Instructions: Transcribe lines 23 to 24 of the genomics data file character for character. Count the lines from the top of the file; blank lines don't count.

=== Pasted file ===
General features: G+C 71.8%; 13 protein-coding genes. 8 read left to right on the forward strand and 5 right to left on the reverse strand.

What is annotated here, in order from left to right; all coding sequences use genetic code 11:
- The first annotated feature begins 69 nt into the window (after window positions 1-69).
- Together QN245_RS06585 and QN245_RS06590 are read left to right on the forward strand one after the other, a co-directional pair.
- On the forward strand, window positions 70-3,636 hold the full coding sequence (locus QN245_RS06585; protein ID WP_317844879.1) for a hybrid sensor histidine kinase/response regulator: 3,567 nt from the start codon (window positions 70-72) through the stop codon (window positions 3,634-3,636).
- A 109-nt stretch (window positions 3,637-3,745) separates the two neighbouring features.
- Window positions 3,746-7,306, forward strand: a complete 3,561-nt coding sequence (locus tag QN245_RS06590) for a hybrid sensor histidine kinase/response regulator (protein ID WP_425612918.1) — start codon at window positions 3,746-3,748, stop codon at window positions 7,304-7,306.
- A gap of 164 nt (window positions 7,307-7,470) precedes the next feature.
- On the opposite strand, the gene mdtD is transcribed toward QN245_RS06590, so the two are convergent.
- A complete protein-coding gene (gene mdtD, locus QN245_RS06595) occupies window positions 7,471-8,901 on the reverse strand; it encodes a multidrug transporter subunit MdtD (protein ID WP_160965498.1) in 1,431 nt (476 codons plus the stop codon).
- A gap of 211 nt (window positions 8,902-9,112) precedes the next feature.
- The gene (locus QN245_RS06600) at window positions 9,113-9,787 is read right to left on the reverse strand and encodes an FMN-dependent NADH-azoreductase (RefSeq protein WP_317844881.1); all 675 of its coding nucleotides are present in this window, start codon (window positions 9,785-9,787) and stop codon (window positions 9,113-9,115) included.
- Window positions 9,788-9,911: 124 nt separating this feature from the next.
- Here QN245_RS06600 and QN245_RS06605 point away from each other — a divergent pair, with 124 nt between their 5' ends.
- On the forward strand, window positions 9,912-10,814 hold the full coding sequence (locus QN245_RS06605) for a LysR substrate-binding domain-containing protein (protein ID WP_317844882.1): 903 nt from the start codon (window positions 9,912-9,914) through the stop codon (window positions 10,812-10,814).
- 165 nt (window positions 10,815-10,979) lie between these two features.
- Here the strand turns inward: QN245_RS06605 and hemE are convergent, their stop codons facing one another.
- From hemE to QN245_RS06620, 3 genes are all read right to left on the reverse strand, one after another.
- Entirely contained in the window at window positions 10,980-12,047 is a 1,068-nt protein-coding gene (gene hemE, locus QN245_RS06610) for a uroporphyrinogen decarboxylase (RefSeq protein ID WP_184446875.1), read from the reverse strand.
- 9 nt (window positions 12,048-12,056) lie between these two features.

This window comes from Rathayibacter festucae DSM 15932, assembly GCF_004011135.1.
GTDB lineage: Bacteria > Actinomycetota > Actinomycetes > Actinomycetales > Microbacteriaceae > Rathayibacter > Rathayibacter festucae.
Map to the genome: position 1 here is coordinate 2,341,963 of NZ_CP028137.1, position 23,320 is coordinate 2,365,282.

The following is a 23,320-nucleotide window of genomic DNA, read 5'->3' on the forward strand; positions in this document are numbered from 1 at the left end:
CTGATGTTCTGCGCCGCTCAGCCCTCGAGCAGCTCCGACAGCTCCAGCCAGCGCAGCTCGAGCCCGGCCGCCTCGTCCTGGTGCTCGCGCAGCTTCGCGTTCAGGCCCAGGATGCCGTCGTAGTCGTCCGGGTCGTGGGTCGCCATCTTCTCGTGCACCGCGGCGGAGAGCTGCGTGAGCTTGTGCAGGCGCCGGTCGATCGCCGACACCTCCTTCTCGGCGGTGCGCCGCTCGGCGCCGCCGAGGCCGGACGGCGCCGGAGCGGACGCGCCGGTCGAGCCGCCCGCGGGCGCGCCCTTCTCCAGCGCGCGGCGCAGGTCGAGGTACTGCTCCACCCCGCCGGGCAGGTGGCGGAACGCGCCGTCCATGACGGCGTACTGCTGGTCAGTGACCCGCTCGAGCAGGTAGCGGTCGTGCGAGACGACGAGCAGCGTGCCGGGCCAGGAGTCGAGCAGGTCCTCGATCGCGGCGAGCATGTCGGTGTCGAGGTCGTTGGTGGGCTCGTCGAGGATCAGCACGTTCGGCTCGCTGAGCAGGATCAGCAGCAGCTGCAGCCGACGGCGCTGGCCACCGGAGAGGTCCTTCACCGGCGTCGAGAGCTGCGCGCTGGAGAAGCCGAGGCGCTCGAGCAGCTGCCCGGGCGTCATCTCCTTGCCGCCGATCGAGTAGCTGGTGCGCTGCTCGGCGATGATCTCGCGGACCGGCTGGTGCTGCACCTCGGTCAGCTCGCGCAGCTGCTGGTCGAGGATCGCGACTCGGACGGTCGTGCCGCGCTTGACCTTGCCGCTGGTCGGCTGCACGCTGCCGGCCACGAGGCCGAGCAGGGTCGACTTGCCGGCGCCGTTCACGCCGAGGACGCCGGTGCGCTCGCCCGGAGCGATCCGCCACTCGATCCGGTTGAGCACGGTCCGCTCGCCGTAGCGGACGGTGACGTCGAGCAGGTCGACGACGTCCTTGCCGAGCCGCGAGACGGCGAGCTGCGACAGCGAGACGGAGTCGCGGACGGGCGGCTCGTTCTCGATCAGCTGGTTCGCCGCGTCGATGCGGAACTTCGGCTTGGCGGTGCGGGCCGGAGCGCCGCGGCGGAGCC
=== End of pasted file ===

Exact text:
Map to the genome: position 1 here is coordinate 2,341,963 of NZ_CP028137.1, position 23,320 is coordinate 2,365,282.

The following is a 23,320-nucleotide window of genomic DNA, read 5'->3' on the forward strand; positions in this document are numbered from 1 at the left end: